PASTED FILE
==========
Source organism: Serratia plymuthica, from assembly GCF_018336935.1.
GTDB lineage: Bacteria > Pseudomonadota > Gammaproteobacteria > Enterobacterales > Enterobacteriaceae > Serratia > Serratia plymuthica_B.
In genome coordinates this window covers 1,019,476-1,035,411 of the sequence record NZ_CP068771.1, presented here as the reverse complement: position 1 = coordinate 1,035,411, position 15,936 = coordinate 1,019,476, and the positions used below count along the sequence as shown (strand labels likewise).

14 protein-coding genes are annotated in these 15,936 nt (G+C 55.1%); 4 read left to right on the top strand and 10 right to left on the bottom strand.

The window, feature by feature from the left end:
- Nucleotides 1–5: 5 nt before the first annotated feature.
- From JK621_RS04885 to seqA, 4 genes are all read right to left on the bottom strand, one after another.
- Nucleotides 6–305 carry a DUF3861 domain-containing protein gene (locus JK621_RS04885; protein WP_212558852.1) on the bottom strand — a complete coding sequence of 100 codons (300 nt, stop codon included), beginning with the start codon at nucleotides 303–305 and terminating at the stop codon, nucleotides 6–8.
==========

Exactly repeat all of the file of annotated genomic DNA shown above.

Source organism: Serratia plymuthica, from assembly GCF_018336935.1.
GTDB lineage: Bacteria > Pseudomonadota > Gammaproteobacteria > Enterobacterales > Enterobacteriaceae > Serratia > Serratia plymuthica_B.
In genome coordinates this window covers 1,019,476-1,035,411 of the sequence record NZ_CP068771.1, presented here as the reverse complement: position 1 = coordinate 1,035,411, position 15,936 = coordinate 1,019,476, and the positions used below count along the sequence as shown (strand labels likewise).

14 protein-coding genes are annotated in these 15,936 nt (G+C 55.1%); 4 read left to right on the top strand and 10 right to left on the bottom strand.

The window, feature by feature from the left end:
- Nucleotides 1–5: 5 nt before the first annotated feature.
- From JK621_RS04885 to seqA, 4 genes are all read right to left on the bottom strand, one after another.
- Nucleotides 6–305 carry a DUF3861 domain-containing protein gene (locus JK621_RS04885; protein WP_212558852.1) on the bottom strand — a complete coding sequence of 100 codons (300 nt, stop codon included), beginning with the start codon at nucleotides 303–305 and terminating at the stop codon, nucleotides 6–8.